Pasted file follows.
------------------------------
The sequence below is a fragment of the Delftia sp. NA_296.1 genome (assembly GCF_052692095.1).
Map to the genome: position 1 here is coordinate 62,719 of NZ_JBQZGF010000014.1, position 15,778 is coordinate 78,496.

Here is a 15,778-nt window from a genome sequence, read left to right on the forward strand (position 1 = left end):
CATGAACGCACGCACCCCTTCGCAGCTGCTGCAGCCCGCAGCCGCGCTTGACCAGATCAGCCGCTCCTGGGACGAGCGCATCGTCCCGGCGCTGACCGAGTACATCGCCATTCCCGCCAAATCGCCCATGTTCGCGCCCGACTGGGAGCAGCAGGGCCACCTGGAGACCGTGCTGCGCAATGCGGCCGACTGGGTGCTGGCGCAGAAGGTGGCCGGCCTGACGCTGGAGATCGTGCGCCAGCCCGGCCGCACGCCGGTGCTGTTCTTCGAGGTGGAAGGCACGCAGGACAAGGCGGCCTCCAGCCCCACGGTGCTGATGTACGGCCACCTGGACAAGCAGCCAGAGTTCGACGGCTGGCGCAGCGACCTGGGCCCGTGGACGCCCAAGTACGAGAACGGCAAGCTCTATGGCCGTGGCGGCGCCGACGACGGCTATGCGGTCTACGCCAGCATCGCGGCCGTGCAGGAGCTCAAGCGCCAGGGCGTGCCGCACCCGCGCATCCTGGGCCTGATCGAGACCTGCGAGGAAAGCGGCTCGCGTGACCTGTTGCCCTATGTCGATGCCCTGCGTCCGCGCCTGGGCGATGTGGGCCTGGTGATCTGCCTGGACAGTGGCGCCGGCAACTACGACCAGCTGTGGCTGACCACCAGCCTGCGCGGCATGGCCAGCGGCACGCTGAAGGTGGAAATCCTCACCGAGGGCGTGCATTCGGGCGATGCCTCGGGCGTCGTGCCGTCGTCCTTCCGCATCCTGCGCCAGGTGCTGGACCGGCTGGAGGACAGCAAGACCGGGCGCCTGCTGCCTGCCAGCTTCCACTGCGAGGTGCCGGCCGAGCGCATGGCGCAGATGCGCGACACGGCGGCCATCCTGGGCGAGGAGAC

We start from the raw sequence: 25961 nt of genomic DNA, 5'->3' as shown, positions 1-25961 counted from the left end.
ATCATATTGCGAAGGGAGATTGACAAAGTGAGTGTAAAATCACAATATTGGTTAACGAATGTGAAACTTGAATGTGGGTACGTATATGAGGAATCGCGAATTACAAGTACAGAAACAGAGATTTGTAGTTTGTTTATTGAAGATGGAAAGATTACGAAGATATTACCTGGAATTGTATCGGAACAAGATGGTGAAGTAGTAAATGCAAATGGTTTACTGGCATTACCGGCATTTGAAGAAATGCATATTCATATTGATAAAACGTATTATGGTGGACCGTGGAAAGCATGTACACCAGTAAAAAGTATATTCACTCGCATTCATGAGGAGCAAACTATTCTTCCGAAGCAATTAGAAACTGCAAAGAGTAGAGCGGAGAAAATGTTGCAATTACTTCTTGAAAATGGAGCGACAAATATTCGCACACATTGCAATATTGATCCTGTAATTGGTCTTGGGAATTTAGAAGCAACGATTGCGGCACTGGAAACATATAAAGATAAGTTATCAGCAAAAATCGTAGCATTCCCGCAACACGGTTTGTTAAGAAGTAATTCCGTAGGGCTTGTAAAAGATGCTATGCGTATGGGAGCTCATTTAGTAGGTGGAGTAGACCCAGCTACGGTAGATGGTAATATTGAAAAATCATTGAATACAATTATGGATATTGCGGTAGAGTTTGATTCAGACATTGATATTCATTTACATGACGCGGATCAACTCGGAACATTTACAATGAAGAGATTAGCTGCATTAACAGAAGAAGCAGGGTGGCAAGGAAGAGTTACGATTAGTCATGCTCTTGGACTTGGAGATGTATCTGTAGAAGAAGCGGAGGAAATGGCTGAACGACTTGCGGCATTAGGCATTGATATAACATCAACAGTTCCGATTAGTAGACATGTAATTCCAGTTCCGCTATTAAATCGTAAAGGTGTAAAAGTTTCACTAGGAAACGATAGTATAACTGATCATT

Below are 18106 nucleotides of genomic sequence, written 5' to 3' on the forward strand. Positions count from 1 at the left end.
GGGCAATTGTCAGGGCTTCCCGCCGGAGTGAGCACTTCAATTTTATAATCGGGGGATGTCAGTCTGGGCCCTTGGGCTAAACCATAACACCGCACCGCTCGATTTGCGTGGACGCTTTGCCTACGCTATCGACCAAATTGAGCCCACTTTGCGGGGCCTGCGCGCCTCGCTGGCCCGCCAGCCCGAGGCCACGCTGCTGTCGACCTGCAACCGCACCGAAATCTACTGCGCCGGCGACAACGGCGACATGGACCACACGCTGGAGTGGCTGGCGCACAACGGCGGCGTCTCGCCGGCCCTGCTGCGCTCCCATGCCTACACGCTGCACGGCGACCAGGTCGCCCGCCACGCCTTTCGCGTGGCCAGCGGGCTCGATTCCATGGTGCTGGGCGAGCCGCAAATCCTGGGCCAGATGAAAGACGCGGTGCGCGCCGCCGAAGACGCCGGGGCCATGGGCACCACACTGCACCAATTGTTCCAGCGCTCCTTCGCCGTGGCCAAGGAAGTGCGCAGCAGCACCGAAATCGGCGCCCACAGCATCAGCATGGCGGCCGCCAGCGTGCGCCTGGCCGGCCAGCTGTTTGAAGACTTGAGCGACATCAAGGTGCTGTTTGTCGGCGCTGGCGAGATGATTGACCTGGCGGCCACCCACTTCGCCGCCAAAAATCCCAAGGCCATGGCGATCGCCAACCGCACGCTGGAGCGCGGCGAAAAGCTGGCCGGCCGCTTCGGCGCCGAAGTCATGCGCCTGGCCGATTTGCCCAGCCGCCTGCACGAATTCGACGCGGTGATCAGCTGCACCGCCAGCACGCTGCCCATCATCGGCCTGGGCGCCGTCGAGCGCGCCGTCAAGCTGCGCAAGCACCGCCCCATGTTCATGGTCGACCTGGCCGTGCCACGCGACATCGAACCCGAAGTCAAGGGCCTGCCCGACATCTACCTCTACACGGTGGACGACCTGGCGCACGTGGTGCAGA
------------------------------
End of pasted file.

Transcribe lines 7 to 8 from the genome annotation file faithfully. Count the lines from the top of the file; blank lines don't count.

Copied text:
Below are 18106 nucleotides of genomic sequence, written 5' to 3' on the forward strand. Positions count from 1 at the left end.
GGGCAATTGTCAGGGCTTCCCGCCGGAGTGAGCACTTCAATTTTATAATCGGGGGATGTCAGTCTGGGCCCTTGGGCTAAACCATAACACCGCACCGCTCGATTTGCGTGGACGCTTTGCCTACGCTATCGACCAAATTGAGCCCACTTTGCGGGGCCTGCGCGCCTCGCTGGCCCGCCAGCCCGAGGCCACGCTGCTGTCGACCTGCAACCGCACCGAAATCTACTGCGCCGGCGACAACGGCGACATGGACCACACGCTGGAGTGGCTGGCGCACAACGGCGGCGTCTCGCCGGCCCTGCTGCGCTCCCATGCCTACACGCTGCACGGCGACCAGGTCGCCCGCCACGCCTTTCGCGTGGCCAGCGGGCTCGATTCCATGGTGCTGGGCGAGCCGCAAATCCTGGGCCAGATGAAAGACGCGGTGCGCGCCGCCGAAGACGCCGGGGCCATGGGCACCACACTGCACCAATTGTTCCAGCGCTCCTTCGCCGTGGCCAAGGAAGTGCGCAGCAGCACCGAAATCGGCGCCCACAGCATCAGCATGGCGGCCGCCAGCGTGCGCCTGGCCGGCCAGCTGTTTGAAGACTTGAGCGACATCAAGGTGCTGTTTGTCGGCGCTGGCGAGATGATTGACCTGGCGGCCACCCACTTCGCCGCCAAAAATCCCAAGGCCATGGCGATCGCCAACCGCACGCTGGAGCGCGGCGAAAAGCTGGCCGGCCGCTTCGGCGCCGAAGTCATGCGCCTGGCCGATTTGCCCAGCCGCCTGCACGAATTCGACGCGGTGATCAGCTGCACCGCCAGCACGCTGCCCATCATCGGCCTGGGCGCCGTCGAGCGCGCCGTCAAGCTGCGCAAGCACCGCCCCATGTTCATGGTCGACCTGGCCGTGCCACGCGACATCGAACCCGAAGTCAAGGGCCTGCCCGACATCTACCTCTACACGGTGGACGACCTGGCGCACGTGGTGCAGA